The Snowden in question these days is the great American hero, Edward Snowden, who has made himself a hunted man by revealing that the U.S. has been collecting and tabulating the metadata of every Verizon customer (and by implication every customer of every phone company).

But many, especially on the right, don’t think he’s a hero. David Brooks threw as much vitriol as is possible in print at Snowden today in his New York Times column. If it were up to Brooks, Edward Snowden would share the fate of Heller’s Snowden: dying cold and in excruciating pain in a freezing airplane, his blood and intestines oozing slowly from massive perforations of the abdomen.

Brooks says that Edward Snowden has betrayed his country, the Constitution, his friends, the cause of open government and the privacy of all of us.

Whether or not Snowden betrayed his country, friends and the Constitution is open to opinion. I tend to fall in the camp that says that sometimes you have to break the law to follow a higher law or to change an unfair law: That’s what Thoreau, Gandhi, Martin Luther King, John Lewis and Daniel Ellsberg did. And I believe that’s what Edward Snowden did.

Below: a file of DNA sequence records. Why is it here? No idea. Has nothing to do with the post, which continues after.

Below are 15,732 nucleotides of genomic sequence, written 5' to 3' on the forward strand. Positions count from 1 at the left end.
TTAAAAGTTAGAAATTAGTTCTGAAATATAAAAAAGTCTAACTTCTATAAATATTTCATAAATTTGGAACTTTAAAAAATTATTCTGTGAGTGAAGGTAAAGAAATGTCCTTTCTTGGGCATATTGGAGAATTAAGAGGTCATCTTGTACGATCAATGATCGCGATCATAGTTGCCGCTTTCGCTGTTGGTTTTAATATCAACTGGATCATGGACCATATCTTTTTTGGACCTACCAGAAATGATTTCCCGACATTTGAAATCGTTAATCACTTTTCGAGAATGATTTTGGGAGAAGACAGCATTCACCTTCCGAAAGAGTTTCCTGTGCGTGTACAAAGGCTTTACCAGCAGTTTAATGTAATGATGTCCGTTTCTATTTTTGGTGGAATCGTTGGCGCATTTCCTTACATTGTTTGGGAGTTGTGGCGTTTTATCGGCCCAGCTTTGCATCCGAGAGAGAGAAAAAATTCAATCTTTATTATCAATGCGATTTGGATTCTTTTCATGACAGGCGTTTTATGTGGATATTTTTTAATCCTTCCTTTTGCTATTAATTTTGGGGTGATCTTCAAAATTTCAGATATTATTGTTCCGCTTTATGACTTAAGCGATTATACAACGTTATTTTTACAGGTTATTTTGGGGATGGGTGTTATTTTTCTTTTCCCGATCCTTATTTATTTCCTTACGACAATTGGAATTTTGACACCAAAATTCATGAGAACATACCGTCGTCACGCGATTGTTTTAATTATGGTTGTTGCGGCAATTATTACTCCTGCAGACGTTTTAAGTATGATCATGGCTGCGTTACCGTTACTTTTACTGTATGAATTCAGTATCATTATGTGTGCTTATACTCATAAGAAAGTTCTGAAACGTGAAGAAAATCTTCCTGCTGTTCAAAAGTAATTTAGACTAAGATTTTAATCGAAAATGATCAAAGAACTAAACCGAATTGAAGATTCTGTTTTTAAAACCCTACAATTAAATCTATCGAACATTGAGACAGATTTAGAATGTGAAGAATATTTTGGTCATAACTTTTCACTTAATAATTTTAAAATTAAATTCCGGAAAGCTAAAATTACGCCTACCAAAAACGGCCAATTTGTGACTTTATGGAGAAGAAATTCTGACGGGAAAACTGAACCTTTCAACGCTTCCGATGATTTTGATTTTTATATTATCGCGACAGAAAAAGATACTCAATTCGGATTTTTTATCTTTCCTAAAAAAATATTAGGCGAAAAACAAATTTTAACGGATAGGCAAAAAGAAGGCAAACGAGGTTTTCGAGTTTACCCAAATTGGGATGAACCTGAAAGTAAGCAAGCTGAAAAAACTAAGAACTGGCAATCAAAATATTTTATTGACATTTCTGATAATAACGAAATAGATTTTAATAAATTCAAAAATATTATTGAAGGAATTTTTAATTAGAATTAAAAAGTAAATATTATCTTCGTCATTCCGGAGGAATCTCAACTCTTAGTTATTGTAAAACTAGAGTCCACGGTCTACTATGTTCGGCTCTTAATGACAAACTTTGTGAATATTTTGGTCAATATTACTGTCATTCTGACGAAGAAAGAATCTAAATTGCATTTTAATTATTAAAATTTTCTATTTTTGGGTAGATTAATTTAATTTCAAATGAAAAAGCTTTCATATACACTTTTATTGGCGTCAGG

Brooks is free to disagree, but to say that Snowden betrayed the cause of open government and the privacy of all of us is manipulative nonsense. Read Brooks’ words, and note that in the case of both open government and privacy he is making the same paltry argument: if you don’t let the government do it this way, it will do much worse (even if it’s illegal):

  • OPEN GOVERNMENT: “Every time there is a leak like this, the powers that be close the circle of trust a little tighter. They limit debate a little more.”
  • PRIVACY: “If federal security agencies can’t do vast data sweeps, they will inevitably revert to the older, more intrusive eavesdropping methods.”

Let us do it or we will do worse! Brooks’s reasoning is as absurdly self-serving as Milo Minderbinder, Colonel Cathcart, Doctor Daneeka and all the other figures of authority in Catch-22.